'It makes no sense not to take advantage of the tax': CEO of $30bn company moving to Cork

Johnson Controls and Tyco both have the bulk of their operations in the US

By Paul O'Donoghue Reporter, Fora

THE HEAD OF one of the biggest companies in the world has said that it would have made “no sense” not to take advantage of Ireland’s favourable tax system.

Industry giants Tyco International and Johnson Controls announced earlier this year that they intended to merge in a deal that would see the combined company locate its headquarters in Ireland.

It is estimated that the combined business, which will have yearly sales of about $30 billion (€27 billion) and almost 120,000 staff, will save at least $150 million in taxes annually as a result of the deal.

The merger officially closed last week and the company, which will continue to be run day-to-day from its operational base in Milwaukee, now has its corporate headquarters in Cork.

Johnson Controls CEO Alex Molinaroli, who is heading up the combined company, said that the deal “is an opportunity to create value for our customers, our shareholders and our employees”.


Speaking to US business magazine Fortune, Molinaroli also said that it was logical for the businesses to locate in Ireland.

“If you have two companies that come together, one domiciled in Ireland and one in the US, (and) one has a 12.5% tax rate and one has a 35% tax rate, I think from a shareholder perspective just to do my duty it makes no sense not to take advantage of the tax situation,” he said.

An inversion is when a company shifts its legal domicile to a lower-tax country while usually keeping its material operations in the country of origin. Ireland has a 12.5% corporate tax rate compared to about 35% in the US.

In this case the deal saw the combination of Tyco’s operations in security and fire safety with Johnson’s businesses, which include energy storage. Tyco moved its global headquarters from Switzerland to Cork in 2014, although the company was founded in the US and has the majority of its operations there.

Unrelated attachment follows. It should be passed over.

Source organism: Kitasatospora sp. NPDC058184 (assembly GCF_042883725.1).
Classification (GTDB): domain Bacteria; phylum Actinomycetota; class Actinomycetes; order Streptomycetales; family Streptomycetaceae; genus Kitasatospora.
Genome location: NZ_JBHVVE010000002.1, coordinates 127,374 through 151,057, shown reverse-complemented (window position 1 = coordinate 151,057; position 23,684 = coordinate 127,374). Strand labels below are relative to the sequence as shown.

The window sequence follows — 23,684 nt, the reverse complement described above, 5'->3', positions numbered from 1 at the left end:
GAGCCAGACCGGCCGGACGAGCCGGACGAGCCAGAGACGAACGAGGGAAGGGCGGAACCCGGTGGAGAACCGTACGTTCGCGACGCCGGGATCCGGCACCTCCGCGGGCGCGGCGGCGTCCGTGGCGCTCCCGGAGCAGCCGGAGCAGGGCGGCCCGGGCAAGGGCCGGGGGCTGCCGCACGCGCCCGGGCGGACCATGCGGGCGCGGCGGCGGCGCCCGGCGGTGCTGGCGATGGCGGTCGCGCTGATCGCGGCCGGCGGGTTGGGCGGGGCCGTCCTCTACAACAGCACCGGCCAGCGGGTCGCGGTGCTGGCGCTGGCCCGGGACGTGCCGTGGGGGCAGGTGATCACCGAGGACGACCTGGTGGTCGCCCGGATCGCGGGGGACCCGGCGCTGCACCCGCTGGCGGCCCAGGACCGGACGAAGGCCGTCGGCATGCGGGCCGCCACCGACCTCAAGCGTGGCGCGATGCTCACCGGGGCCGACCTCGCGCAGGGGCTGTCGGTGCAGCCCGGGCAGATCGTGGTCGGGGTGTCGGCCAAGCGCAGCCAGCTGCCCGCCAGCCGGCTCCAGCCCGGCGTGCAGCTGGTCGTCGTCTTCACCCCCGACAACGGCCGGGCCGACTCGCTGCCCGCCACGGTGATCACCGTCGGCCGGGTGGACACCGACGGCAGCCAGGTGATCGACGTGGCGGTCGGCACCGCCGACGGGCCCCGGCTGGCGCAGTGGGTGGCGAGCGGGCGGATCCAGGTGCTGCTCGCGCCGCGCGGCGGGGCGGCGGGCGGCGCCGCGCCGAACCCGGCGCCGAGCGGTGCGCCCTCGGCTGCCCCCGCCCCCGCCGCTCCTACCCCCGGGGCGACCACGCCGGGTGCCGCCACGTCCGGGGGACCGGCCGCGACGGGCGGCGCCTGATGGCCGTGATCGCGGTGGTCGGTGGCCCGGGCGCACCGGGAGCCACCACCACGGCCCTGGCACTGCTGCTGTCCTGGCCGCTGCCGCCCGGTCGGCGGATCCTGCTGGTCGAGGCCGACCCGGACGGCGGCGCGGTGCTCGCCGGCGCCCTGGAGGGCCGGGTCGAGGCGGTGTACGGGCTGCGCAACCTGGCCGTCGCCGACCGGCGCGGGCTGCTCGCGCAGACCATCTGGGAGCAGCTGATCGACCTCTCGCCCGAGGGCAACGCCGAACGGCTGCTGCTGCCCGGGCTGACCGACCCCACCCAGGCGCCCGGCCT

The deal has provoked controversy in the US, where many politicians have taken a dim view to several of the country’s large indigenous companies relocating abroad.


Democratic presidential nominee Hillary Clinton slammed the deal as “outrageous” and said that efforts to “shirk” US tax obligations “leave American taxpayers holding the bag while corporations juice more revenues and profits”.

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Campaign 2016 Clinton Hillary Clinton has criticised the deal
Source: Andrew Harnik//Press Association Images

However, Molinaroli said that he did not want to leave the US and claimed that the deal was “not about taxes”.

Asked if there is way to stop inversion deals he said: ”Fix the tax system.

“I’m not looking to leave the United States, that’s not what this is about, (but) if we have a tax system that is fair, that doesn’t punish someone to be a global multi-industrial, that doesn’t disadvantage a US domiciled corporation competing with other multi-industrials, then you wouldn’t see this.”

Asked if the deal would still have gone ahead if US taxes were lower, he said: “Of course, this was not about taxes, the fact that we merged and became an Irish company is part of the deal, but it’s not why we did the deal.

“If the US tax system was different and we weren’t encouraged to move overseas we would still do the deal, we just would have a different domicile.”